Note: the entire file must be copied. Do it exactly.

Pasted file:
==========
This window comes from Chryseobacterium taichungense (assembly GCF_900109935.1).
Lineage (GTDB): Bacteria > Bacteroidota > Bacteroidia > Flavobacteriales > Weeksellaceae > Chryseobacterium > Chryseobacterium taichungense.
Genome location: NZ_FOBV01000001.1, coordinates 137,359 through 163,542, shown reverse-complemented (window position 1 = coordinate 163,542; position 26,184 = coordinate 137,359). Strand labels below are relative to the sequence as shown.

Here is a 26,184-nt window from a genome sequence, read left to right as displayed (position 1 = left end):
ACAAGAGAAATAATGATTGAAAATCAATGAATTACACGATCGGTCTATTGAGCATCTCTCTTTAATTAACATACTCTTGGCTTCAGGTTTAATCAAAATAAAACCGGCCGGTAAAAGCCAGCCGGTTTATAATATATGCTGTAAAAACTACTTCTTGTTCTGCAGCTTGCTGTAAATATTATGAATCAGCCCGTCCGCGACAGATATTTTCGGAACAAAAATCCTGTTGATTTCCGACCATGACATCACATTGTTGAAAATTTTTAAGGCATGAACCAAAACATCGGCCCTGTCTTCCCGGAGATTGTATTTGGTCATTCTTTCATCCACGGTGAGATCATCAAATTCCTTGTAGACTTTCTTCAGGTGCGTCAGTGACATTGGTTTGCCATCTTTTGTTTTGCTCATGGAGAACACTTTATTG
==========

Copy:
This window comes from Chryseobacterium taichungense (assembly GCF_900109935.1).
Lineage (GTDB): Bacteria > Bacteroidota > Bacteroidia > Flavobacteriales > Weeksellaceae > Chryseobacterium > Chryseobacterium taichungense.
Genome location: NZ_FOBV01000001.1, coordinates 137,359 through 163,542, shown reverse-complemented (window position 1 = coordinate 163,542; position 26,184 = coordinate 137,359). Strand labels below are relative to the sequence as shown.

Here is a 26,184-nt window from a genome sequence, read left to right as displayed (position 1 = left end):
ACAAGAGAAATAATGATTGAAAATCAATGAATTACACGATCGGTCTATTGAGCATCTCTCTTTAATTAACATACTCTTGGCTTCAGGTTTAATCAAAATAAAACCGGCCGGTAAAAGCCAGCCGGTTTATAATATATGCTGTAAAAACTACTTCTTGTTCTGCAGCTTGCTGTAAATATTATGAATCAGCCCGTCCGCGACAGATATTTTCGGAACAAAAATCCTGTTGATTTCCGACCATGACATCACATTGTTGAAAATTTTTAAGGCATGAACCAAAACATCGGCCCTGTCTTCCCGGAGATTGTATTTGGTCATTCTTTCATCCACGGTGAGATCATCAAATTCCTTGTAGACTTTCTTCAGGTGCGTCAGTGACATTGGTTTGCCATCTTTTGTTTTGCTCATGGAGAACACTTTATTG